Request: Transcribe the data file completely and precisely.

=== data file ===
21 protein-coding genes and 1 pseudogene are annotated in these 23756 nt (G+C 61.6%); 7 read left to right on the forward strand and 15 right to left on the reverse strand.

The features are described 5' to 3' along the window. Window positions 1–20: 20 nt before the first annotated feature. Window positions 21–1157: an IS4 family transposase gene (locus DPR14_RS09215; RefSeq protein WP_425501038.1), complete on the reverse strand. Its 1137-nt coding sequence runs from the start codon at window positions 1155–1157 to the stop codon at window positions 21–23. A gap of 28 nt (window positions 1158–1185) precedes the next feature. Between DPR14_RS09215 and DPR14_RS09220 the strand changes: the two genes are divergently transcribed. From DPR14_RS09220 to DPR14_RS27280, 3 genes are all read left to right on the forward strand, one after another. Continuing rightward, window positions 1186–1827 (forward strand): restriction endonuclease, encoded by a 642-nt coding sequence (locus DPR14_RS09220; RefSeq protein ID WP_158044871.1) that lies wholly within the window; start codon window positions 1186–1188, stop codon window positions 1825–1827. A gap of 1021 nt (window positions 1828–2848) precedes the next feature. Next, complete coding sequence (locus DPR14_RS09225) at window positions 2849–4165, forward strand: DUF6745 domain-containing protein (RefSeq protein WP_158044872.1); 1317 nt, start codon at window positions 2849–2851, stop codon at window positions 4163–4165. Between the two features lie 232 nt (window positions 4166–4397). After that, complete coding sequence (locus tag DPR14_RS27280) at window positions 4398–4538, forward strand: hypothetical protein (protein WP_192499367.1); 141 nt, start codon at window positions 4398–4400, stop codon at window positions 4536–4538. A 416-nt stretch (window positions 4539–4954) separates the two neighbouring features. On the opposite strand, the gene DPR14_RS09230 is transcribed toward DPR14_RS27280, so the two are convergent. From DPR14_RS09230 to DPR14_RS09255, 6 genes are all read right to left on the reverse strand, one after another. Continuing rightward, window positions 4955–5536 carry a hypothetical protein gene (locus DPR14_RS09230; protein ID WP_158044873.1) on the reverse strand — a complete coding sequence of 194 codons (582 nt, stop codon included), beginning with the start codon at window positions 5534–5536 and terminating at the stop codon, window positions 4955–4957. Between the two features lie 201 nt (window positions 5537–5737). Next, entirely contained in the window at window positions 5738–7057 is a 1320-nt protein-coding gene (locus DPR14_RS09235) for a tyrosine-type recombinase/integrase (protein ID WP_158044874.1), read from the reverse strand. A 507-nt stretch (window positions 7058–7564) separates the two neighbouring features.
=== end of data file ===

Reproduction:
21 protein-coding genes and 1 pseudogene are annotated in these 23756 nt (G+C 61.6%); 7 read left to right on the forward strand and 15 right to left on the reverse strand.

The features are described 5' to 3' along the window. Window positions 1–20: 20 nt before the first annotated feature. Window positions 21–1157: an IS4 family transposase gene (locus DPR14_RS09215; RefSeq protein WP_425501038.1), complete on the reverse strand. Its 1137-nt coding sequence runs from the start codon at window positions 1155–1157 to the stop codon at window positions 21–23. A gap of 28 nt (window positions 1158–1185) precedes the next feature. Between DPR14_RS09215 and DPR14_RS09220 the strand changes: the two genes are divergently transcribed. From DPR14_RS09220 to DPR14_RS27280, 3 genes are all read left to right on the forward strand, one after another. Continuing rightward, window positions 1186–1827 (forward strand): restriction endonuclease, encoded by a 642-nt coding sequence (locus DPR14_RS09220; RefSeq protein ID WP_158044871.1) that lies wholly within the window; start codon window positions 1186–1188, stop codon window positions 1825–1827. A gap of 1021 nt (window positions 1828–2848) precedes the next feature. Next, complete coding sequence (locus DPR14_RS09225) at window positions 2849–4165, forward strand: DUF6745 domain-containing protein (RefSeq protein WP_158044872.1); 1317 nt, start codon at window positions 2849–2851, stop codon at window positions 4163–4165. Between the two features lie 232 nt (window positions 4166–4397). After that, complete coding sequence (locus tag DPR14_RS27280) at window positions 4398–4538, forward strand: hypothetical protein (protein WP_192499367.1); 141 nt, start codon at window positions 4398–4400, stop codon at window positions 4536–4538. A 416-nt stretch (window positions 4539–4954) separates the two neighbouring features. On the opposite strand, the gene DPR14_RS09230 is transcribed toward DPR14_RS27280, so the two are convergent. From DPR14_RS09230 to DPR14_RS09255, 6 genes are all read right to left on the reverse strand, one after another. Continuing rightward, window positions 4955–5536 carry a hypothetical protein gene (locus DPR14_RS09230; protein ID WP_158044873.1) on the reverse strand — a complete coding sequence of 194 codons (582 nt, stop codon included), beginning with the start codon at window positions 5534–5536 and terminating at the stop codon, window positions 4955–4957. Between the two features lie 201 nt (window positions 5537–5737). Next, entirely contained in the window at window positions 5738–7057 is a 1320-nt protein-coding gene (locus DPR14_RS09235) for a tyrosine-type recombinase/integrase (protein ID WP_158044874.1), read from the reverse strand. A 507-nt stretch (window positions 7058–7564) separates the two neighbouring features.